From helping children enjoy nature to rewarding schools that lower their carbon footprint and support local organic farmers, cities of all sizes are helping shape the next generation of healthier, environmentally-conscious citizens.

Working with schools is fundamental to collectively learn about rights and values in social, environmental and economic terms, because through schools one can reach out not only children but parents, families, the wider community, also those that are not active in civil society,” says Laura Colini.

Torres Vedras (PT), is a good example here. They have a rapidly expanding sustainable food school programme with 11 school organic gardens growing tomatoes, beans, peppers and other fruit and veg. Children already learn about food production, seasonality – and identifying the organic food label in shops. Still, the URBACT BioCanteens network has brought new ideas, including “freshness” criteria to improve public procurement for suppliers, and Mouans-Sartoux’s (FR) food-waste reduction scheme that covers extra costs of healthy, organic school meals. “For us it was: ‘wow!’, a very great idea, because we’d never thought about this before!” says Paula Rodrigues, Responsible for managing biocanteens and school gardens for the municipality.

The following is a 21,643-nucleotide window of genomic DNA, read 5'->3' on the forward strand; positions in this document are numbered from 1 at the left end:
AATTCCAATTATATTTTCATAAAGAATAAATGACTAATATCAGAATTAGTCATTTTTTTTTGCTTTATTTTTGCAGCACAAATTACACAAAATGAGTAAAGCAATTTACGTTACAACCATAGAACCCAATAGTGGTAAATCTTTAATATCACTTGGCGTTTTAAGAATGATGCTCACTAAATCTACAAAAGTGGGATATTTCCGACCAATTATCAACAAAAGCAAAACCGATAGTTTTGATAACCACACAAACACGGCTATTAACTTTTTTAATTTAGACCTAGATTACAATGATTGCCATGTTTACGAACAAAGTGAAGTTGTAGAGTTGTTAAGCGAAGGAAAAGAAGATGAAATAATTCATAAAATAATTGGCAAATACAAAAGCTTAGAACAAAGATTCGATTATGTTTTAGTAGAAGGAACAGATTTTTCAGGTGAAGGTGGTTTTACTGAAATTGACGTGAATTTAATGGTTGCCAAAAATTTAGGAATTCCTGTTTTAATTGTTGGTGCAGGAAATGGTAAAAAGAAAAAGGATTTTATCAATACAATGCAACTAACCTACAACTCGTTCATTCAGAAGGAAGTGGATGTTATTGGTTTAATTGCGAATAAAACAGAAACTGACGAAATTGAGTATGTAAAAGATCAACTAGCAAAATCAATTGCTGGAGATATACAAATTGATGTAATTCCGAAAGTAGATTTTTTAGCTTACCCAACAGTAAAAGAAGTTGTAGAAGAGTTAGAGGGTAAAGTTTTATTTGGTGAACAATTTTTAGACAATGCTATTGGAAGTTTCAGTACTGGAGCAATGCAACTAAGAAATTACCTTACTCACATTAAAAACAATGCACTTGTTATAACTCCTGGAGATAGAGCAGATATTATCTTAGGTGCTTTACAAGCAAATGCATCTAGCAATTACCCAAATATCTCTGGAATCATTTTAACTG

Torres Vedras launched a pilot project in a school whose vegetable patch is the size of 10 parking spaces, and World Food Day celebrations last a whole month. Here, having followed the food from planting to harvesting and delivery to the school kitchens, 150 six-to-ten year-olds are now learning to reduce food waste and weigh their leftovers so menus can be adapted. For Rodrigues, their new understanding of food waste is the “golden key to close the cycle”. The city will expand the scheme to nine more schools this year to reach a total of 1200 children.

Why are children good ambassadors for a sustainable future? “Because they are the future!” says Rodrigues.

There are many more stories of cities that have developed innovative, sustainable solutions involving education and children:

Read more on URBACT and Education : https://urbact.eu/education

Themes homepage sticky: